KINGSTON, Jamaica - The Associated Press
Bolt (R) congratulates Blake after the 200-meter race at Jamaican Olympic trials.
In a result that can no longer be considered a surprise, Yohan Blake beat Usain Bolt in the 200 meters at Jamaican Olympic trials on July 1, finishing in 19.80 seconds to edge the world-record holder by 0.03.
“Usain always gives me a lot of encouragement and tells me to keep coming to this race,” Blake said.
When it was over, Bolt was the first one to approach his training partner and friend and give him a big bear hug. Moments later, Bolt was down on the ground, getting his right hamstring stretched out, while Blake was celebrating - rather modestly - in front of the grandstand.
“A lot of people gave me encouragement, said, ’Yohan Blake, you can do it,’” Blake said. “I just wanted to keep performing and keep going.”
The win came two days after Blake, the reigning world 100 champion, beat Bolt in the 100 by running a 9.75.
That was a shocker, but there were explanations - most notably the terrible starts Bolt got off to throughout the 100 heats and in the final. Bolt has always considered the 200, which better suits his lanky 1.96-meter frame, his real work. And indeed, he’s got work to do there, as well.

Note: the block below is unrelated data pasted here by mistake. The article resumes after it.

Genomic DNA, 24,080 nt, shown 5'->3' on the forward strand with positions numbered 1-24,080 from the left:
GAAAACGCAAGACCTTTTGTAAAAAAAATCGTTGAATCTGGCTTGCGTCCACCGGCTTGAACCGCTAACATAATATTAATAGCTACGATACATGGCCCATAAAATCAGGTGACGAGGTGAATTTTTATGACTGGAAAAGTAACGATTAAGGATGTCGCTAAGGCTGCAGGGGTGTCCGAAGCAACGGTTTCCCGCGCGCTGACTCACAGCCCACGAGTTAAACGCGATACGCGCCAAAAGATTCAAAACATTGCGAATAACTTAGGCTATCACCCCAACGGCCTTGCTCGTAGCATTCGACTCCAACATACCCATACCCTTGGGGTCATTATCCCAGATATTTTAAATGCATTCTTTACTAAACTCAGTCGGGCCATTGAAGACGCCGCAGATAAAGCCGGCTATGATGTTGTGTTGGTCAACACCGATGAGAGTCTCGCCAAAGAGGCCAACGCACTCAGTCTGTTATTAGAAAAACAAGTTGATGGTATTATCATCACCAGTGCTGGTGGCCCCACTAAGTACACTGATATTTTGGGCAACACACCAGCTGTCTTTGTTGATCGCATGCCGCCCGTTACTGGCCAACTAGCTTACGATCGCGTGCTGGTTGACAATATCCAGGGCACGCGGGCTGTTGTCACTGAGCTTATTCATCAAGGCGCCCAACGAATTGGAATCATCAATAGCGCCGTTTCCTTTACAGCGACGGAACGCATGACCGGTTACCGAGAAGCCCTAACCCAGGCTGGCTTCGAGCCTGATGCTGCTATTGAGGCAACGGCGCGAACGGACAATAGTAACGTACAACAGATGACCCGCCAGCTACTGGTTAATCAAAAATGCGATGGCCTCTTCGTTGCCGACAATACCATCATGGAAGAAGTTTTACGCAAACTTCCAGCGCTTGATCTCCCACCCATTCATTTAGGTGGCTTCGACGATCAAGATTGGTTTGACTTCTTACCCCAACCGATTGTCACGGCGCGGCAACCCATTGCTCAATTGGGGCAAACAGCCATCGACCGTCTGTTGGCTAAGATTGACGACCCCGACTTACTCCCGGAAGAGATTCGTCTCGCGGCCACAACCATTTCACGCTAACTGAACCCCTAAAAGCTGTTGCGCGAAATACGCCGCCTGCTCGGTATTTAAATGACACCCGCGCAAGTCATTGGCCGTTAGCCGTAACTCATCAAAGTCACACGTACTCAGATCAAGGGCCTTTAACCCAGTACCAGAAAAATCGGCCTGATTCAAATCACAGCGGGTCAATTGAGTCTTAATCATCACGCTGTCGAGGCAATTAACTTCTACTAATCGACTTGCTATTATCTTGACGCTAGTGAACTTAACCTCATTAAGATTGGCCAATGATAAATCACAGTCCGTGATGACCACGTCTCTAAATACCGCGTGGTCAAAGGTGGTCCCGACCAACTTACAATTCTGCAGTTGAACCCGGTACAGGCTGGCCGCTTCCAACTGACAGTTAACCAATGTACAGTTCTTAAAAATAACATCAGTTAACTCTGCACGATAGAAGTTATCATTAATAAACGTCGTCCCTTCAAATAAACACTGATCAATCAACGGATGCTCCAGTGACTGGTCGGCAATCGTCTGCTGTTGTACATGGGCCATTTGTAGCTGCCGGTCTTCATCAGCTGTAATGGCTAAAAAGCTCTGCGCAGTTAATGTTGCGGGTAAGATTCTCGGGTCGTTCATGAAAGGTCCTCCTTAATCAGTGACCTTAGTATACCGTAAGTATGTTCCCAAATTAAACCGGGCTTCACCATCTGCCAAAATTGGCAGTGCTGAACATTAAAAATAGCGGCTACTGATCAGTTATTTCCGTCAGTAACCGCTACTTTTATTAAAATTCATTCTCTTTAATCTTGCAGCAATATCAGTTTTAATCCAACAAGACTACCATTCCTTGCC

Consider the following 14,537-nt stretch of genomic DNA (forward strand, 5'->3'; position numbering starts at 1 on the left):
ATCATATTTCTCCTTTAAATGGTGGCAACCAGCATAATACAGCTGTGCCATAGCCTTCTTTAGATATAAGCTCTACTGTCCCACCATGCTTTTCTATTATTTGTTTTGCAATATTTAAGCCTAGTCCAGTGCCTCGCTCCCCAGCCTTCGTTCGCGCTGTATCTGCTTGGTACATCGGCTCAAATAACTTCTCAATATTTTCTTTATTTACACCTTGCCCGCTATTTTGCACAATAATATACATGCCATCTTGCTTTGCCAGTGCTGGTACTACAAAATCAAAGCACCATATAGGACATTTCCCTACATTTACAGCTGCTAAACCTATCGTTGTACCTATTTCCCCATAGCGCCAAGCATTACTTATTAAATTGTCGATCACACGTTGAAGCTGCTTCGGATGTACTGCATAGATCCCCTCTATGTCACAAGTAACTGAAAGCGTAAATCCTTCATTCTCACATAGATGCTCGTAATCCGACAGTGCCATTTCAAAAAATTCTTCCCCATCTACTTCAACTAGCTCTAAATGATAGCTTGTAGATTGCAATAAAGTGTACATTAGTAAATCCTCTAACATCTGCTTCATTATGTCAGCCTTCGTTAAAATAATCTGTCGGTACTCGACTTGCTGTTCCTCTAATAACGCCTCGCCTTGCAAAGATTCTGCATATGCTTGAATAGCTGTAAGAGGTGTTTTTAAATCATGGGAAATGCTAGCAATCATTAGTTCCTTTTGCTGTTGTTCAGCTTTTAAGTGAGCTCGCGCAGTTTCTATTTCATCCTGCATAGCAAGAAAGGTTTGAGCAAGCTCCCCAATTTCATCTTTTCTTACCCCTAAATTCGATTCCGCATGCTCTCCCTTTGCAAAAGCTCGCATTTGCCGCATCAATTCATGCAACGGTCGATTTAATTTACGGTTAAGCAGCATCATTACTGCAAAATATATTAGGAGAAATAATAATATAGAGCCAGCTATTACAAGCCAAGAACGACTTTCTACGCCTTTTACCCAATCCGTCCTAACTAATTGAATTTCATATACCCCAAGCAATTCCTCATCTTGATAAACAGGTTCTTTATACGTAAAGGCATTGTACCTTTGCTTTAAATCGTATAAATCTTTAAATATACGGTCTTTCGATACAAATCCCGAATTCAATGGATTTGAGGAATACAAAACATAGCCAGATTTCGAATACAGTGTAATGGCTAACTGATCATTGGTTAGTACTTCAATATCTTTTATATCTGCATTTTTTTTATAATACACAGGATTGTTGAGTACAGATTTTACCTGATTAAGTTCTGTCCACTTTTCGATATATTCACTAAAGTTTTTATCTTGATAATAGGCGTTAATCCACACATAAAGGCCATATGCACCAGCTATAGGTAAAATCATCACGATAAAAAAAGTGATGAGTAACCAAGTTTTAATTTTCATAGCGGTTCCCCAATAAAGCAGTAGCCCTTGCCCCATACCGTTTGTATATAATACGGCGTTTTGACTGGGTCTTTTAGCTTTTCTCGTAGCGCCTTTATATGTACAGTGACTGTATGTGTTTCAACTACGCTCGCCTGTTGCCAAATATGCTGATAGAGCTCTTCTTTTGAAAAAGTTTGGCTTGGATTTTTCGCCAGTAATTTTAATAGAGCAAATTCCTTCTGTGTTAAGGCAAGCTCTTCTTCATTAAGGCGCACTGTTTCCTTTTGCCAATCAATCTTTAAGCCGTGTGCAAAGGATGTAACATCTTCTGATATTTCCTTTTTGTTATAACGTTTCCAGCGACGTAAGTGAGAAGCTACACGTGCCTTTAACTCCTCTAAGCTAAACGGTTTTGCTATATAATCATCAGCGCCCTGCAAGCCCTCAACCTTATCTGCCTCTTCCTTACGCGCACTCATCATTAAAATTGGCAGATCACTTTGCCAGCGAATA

As they approached the finish line, Bolt was grimacing - or was that the hint of a frustrated smile - as he looked to his left to see what hardly anyone could have imagined earlier this week: Blake beating him to the finish line for the second time in the span of three days.
“I can never be discouraged,” Bolt said. “I’m never worried until my coach gets worried, and my coach isn’t worried, so I’m OK.”
Said coach Glen Mills: “Usain, he has the experience, the ability, he has been there already. He might be a little off at the moment, but I’m sure when the time of delivery comes around, he’ll be on top of his game.”
In the women’s 200, Shelly-Ann Fraser-Pryce ran a personal best 22.10 seconds to also complete the 100-200 sweep. She’ll be joined by Sherone Simpson and two-time defending Olympic champion Veronica Campbell-Brown.
Fraser-Pryce took the world by surprise four years ago when she won the 100 at Beijing. Her next act could be this 200, where she beat Simpson with lots of room to spare, a 0.27-second margin.
“I’m still learning, you know,” Fraser-Pryce said.